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Englewood, Chatham

Chatham Groups And Police Pop-Up On 79th Street Offering Job And Housing Help To Combat Violence

The groups are joining forces with police to stop violence in one of the South Side's biggest hotspots. "I couldn't arrest my way out of this situation," the area's police commander said.

Safer Foundation, a program to help formerly incarcerated people reenter the workforce, set up shop outside A.R. Leak's banquet hall to assist those seeking work.
Jamie Nesbitt Golden/ Block Club Chicago

CHATHAM — With summer looming on the horizon, several local social service agencies and the Gresham (6th) District police are joining forces to stop violence while offering Chatham neighbors some much-needed assistance.

The Neighborhood Services of Chicago (NHS), Strong Futures, Oak Street Health, New Life Covenant Church, St. Bernard Hospital, My Block My Hood My City, and the Safer Foundation took over the intersection of 79th Street and Cottage Grove Avenue Tuesday afternoon to help residents experiencing difficulties with employment, housing, and healthcare.

It’s the first collaboration of its kind, as the agencies typically work independently but are now pooling their knowledge and resources in one of the South Side’s biggest hotspots. Last fall, loitering and robberies had become such a problem that Ald. Michelle Smith (8th) had the bus shelter bench temporarily removed.

Activity at the intersection was markedly different Tuesday afternoon, the usual throng of young men hanging outside of the nearby currency exchange reduced to a handful as people made their way to A.R. Leak’s banquet hall, curious to see what the organizations had to offer.

One man had been looking for housing for months and left the hall feeling as though he finally had a lead.

A resident talks to a representative from St. Sabina Church’s Strong Futures Program, one of several organizations that participated in a community intervention Tuesday afternoon.

Which, said Shemari Brown, senior director of outreach and community development New Life Covenant Southeast, is the point. Providing hope and opportunities to those that have been largely denied.

“It’s always defined as an ‘issue.’ That’s the language that is used. ‘There’s an issue on 79th and Cottage, there’s an issue on the South Side.’ While there are some issues present, I don’t think that’s the main problem. It’s need,” Brown said..

“The median income in this area is $38,000 and 79 percent of households are led by single mothers, that’s a lot on the mother. And with widespread opioid addiction, it’s really a need we need to address instead of pushing police there.”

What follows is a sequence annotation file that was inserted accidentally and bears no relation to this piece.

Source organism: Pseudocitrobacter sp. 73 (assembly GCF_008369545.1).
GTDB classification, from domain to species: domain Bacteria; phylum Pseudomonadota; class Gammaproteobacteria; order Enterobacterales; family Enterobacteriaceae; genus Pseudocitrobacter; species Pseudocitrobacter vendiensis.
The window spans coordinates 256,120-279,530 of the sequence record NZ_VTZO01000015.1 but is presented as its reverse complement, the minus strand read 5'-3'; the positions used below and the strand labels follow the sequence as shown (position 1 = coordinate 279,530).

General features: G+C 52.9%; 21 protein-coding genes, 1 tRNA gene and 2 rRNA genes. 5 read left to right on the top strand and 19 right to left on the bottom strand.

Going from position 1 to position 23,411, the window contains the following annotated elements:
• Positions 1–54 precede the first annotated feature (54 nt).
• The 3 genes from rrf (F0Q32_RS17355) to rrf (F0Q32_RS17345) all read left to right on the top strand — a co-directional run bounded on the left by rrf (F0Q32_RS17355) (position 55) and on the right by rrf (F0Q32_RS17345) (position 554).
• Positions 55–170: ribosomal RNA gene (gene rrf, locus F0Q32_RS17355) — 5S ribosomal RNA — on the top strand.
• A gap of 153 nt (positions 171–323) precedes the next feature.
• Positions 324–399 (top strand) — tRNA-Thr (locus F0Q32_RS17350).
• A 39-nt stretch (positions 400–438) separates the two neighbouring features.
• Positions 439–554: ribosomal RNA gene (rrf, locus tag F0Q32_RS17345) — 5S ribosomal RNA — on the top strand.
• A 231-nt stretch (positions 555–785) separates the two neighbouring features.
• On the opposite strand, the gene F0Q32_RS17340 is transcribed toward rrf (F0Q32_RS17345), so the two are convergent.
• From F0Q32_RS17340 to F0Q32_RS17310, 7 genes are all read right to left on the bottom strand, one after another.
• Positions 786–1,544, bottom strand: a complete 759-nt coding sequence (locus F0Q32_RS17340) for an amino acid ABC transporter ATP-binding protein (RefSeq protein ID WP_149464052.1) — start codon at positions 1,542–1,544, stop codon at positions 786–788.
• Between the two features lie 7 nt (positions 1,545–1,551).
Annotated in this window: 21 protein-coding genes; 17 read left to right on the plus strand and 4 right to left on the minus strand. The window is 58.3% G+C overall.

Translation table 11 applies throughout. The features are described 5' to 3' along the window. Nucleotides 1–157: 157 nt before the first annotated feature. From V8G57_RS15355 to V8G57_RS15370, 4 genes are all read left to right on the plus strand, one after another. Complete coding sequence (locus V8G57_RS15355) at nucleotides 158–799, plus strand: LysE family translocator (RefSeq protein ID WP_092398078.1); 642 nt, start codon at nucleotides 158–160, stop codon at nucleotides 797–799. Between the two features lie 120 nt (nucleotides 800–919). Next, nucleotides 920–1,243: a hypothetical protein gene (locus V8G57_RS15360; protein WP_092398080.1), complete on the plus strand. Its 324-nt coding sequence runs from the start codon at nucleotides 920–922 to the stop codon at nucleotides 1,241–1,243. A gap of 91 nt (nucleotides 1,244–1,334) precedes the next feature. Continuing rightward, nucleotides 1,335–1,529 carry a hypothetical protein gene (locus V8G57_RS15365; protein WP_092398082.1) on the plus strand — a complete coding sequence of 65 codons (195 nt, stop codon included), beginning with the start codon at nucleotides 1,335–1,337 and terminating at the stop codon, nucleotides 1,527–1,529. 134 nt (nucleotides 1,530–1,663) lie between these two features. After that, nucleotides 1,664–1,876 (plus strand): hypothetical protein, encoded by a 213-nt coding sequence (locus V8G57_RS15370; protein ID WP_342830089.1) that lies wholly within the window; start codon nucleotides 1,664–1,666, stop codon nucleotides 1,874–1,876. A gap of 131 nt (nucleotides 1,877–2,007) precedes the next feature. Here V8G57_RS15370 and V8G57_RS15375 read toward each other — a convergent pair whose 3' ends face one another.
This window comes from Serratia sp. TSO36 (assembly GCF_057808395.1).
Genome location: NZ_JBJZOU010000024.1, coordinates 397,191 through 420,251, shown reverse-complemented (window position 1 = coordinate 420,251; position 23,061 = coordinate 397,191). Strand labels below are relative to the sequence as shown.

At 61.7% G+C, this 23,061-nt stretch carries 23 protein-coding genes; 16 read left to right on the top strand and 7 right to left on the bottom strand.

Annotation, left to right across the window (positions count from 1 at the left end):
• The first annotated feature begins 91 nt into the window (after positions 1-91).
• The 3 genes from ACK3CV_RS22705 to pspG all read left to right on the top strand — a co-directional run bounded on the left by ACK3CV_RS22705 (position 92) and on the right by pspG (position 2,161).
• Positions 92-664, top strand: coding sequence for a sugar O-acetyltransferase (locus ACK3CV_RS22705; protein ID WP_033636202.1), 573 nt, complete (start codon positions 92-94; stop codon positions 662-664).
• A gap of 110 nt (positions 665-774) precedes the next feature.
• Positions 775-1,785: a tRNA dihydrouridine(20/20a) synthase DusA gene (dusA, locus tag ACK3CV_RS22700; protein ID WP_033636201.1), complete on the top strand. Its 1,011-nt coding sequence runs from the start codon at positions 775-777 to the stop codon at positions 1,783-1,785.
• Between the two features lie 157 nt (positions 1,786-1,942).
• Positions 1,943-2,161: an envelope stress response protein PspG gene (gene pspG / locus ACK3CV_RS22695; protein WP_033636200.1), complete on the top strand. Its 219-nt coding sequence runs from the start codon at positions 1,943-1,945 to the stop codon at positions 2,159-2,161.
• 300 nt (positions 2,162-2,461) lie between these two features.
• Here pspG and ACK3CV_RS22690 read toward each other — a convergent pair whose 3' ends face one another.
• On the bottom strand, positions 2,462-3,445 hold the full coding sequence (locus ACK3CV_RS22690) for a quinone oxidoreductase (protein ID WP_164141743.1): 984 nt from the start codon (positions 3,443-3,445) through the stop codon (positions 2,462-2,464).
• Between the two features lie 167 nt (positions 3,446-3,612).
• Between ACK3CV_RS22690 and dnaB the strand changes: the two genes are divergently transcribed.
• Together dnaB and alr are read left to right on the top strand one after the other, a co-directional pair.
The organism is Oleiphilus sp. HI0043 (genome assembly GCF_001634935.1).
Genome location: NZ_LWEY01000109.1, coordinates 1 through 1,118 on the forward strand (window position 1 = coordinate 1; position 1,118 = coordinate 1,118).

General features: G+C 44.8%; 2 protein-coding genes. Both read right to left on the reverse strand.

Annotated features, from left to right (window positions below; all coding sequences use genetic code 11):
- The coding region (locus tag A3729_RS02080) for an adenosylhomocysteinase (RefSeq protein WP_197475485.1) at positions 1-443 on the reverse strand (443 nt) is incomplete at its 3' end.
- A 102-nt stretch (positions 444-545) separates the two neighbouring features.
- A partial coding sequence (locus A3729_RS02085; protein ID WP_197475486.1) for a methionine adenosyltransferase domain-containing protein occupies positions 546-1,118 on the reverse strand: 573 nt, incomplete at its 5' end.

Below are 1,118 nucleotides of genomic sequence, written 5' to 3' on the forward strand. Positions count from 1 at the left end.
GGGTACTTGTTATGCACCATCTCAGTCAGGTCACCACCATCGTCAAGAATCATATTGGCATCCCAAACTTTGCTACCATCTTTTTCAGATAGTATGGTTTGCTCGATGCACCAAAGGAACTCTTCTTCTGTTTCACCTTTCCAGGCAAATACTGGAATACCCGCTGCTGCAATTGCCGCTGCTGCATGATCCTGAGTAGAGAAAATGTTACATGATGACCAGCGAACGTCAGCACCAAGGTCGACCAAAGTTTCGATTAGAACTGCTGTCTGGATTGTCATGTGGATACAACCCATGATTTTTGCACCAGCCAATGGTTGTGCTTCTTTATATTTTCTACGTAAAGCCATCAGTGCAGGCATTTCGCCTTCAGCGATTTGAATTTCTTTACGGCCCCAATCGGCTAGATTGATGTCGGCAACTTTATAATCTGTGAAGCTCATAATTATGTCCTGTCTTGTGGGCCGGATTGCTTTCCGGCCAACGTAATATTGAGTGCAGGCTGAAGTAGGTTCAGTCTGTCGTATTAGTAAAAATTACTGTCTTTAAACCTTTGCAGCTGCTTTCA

The idea of a multi-agency collaboration came last November, at a Grand Crossing Neighborhood Network meeting, Brown told Block Club. The group brainstormed ways to deal with community hotspots. Realizing that penalizing loiterers would do more harm than good, they decided that making resources more accessible would be a better longterm solution.

Soon, people signed on. A.R. Leak, eager to help, offered space. The Safer Foundation, an organization that helps formerly incarcerated men reenter the workforce, didn’t hesitate to bring their van from the West Side to Cottage Grove. Ave, setting up shop right in front of the banquet hall.

That collaborative spirit that has helped the neighborhoods in the 6th district a great deal, said Gresham Police Cmdr. Rahman Muhammed.

“We have a lot of communities, a lot of residents who want to be involved. They see where there’s a decline, and they want to step up. I love it,” Muhammed said. “Whatever partnership I can forge, I’m all in.”

“I couldn’t arrest my way out of this situation. We have a lot of people on these four corners who aren’t doing anything illegal or wrong, they just don’t have anything to do,” added Muhammed.

“So I wanted to bring resources that addressed things like homelessness, mental health, job opportunities, outreach programs. If we centralize these efforts, it can help mitigate some of the problems that 79th and Cottage Grove has, especially before the summer.”

Muhammed added that the agencies will be teaming up again in three weeks to take over 79th and Halsted Street, another hotspot. The idea is to hit all the hotspots on a rolling basis.

For longtime resident and CAPS volunteer Linda Blair, lending her time to Tuesday’s community intervention not only helps those in need, but her, too.

“There are people here with all kinds of gifts. They know how to work on cars, they know how to fix up buildings, build a house even, but they’ve fallen into a trap, whether it be homelessness, or drugs, or gangs, said Blair, who has lived in nearby Park Manor for over 20 years. “

We’re here to let them know that we’ve got them, and it’s ok to come back.”

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